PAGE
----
An Italian arms multinational with sales worth nearly £7 billion in 2015 has received more than £6 million of taxpayers’ money over the last five years from the Scottish Government, The Ferret can reveal.
Leonardo MW Limited – formerly Finmeccanica – is the ninth largest arms company in the world whose products include missiles, drones, military helicopters and warplanes.
The arms giant generates revenues of £2.3bn for the UK’s economy and employs 7,100 people across the UK.
But critics of the arms trade in Scotland say public money should not be given to an “obscenely wealthy” industry that has “routinely armed human rights abusers all over the world”.
In a reply to a freedom of information request by The Ferret, Scottish Enterprise (SE) released details of its grants to arms companies based in Scotland over the last five years.
SE is Scotland’s main economic development agency and a non-departmental public body of the Scottish Government.
Its response revealed that Leonardo MW Ltd has been awarded £6,100,000 for “consolidated R & D projects”. But the agency refused to provide further details, advising us to submit a further freedom of information request.
“This industry is obscenely wealthy and needs no encouragement, let alone public financial support.”
Lockheed Martin received £176,615 for “business improvement”, “innovation” “marketing” and “organisational development”.
Raytheon Systems Ltd – a US arms firm with a factory in Glenrothes that makes laser guided systems for smart bombs used in Gaza and Yemen – was awarded £47,761 for “strategic development” and “marketing”.
It recently ran into criticism when it emerged it was running workshops for Fife school children, where pupils were encouraged to make drones.
Campaign Against Arms Trade (CAAT) urged the Scottish Government to stop funding firms profiting from war. When it was Finmeccanica, Leonardo sold arms to nations with poor human rights records including Algeria, Libya and Turkey, the group said.
CAAT also said Leonardo made a deal worth €300 million in 2009 for border security to stop migrants coming into Libya on route to Italy.
“The deal included radars and other surveillance systems, a command, control & communications system and the training of staff ,” CAAT said on its website, quoting defence newsletters.
“Human Rights Watch has documented abuse of immigrants detained by border guards in Libya in recent years as well as Libyan border patrol boats firing on civilian boats in 2010.”
CAAT’s Andrew Smith argued the Scottish Government had “rightly condemned Westminster for arming and supporting human rights abusing regimes”, but was handing public money to companies responsible for the arms sales.
He added: “Leonardo, BAE and Raytheon have routinely armed human rights abusers all over the world, they are among the last companies that should be getting government money.”
Green MSP John Finnie said that public money should not be used to “support the design, manufacture or sale of arms”.
He added: “This industry is obscenely wealthy and needs no encouragement, let alone public financial support.”
“We support businesses across Scotland, including those operating in the aerospace, defence & marine industries (ADM) in areas such as innovation support, workplace efficiencies and training." Scottish Enterprise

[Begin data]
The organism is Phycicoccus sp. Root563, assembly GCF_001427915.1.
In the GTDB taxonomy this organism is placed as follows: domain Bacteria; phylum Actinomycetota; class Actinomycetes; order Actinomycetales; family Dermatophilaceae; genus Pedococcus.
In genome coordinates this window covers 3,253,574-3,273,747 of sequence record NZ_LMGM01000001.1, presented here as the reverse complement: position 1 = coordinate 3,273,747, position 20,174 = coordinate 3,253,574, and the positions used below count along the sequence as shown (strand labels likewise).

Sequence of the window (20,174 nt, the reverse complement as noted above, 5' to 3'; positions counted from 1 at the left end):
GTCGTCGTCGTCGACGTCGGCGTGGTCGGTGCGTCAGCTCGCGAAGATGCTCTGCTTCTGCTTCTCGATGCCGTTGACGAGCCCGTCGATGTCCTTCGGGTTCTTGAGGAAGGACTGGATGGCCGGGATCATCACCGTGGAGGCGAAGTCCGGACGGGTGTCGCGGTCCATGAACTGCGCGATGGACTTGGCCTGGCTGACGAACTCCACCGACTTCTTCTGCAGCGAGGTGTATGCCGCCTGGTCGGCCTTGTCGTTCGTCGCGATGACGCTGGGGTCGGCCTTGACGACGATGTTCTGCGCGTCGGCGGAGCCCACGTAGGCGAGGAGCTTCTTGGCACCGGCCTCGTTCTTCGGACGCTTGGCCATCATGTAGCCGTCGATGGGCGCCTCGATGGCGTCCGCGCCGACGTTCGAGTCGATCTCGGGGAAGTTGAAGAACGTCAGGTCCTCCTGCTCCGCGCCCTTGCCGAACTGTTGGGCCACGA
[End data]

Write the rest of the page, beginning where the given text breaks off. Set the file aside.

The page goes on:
However, Scottish Enterprise defended its grants. “We support businesses across Scotland, including those operating in the aerospace, defence & marine industries (ADM) in areas such as innovation support, workplace efficiencies and training,” said a spokesperson.
“All ADM projects supported by SE show significant economic impact in return for funding, particularly in the safeguarding and creation of new jobs.”
ADS – which supports the UK’s defence sector – told The Ferret that businesses in the UK’s defence and security sectors make a “vital contribution to keeping our country safe”, as well as delivering more than 240,000 jobs and £10bn in exports.
Leonardo MW declined to comment but the firm’s website provides information on the company.
It said: “Headquartered in Italy, Leonardo has over 45,600 employees. With its offices and industrial plants, the company is present in 180 sites worldwide, with a significant industrial presence in four domestic markets (Italy, the UK, the U.S. and Poland) as well as strategic partnerships in the most important high potential international markets.”
The website continued: “Leonardo employs around 7,000 people throughout the UK, 67 per cent of whom hold highly skilled positions. We are one of the largest employers of engineering apprentices and graduates in the UK, with some 415 people on undergraduate, graduate and apprentice training programmes.”
A spokesperson for Rolls Royce said: “The support we received from SE was for our aerospace supply chain unit in Inchinnan, which makes parts for a wide range of our aircraft engines and services them.
“While it is for SE to explain to you why they award their grants to the companies that they do, I would say that our facility in Inchinnan employs over 800 highly skilled people and supports jobs in the surrounding area.
“We’re not an arms company, we make engines and I would stress that Rolls-Royce fully complies with Government export control laws and regulations. We made a reported pretax loss of £4.6bn in 2016.”
Photo thanks to Campaign Against Arms Trade. It shows an AW159 Wildcat helicopter, whose recent buyers include South Korea and the Philippines.
This story was updated at 15.30 on Oct 17th 2017 in order to add a response from Rolls Royce.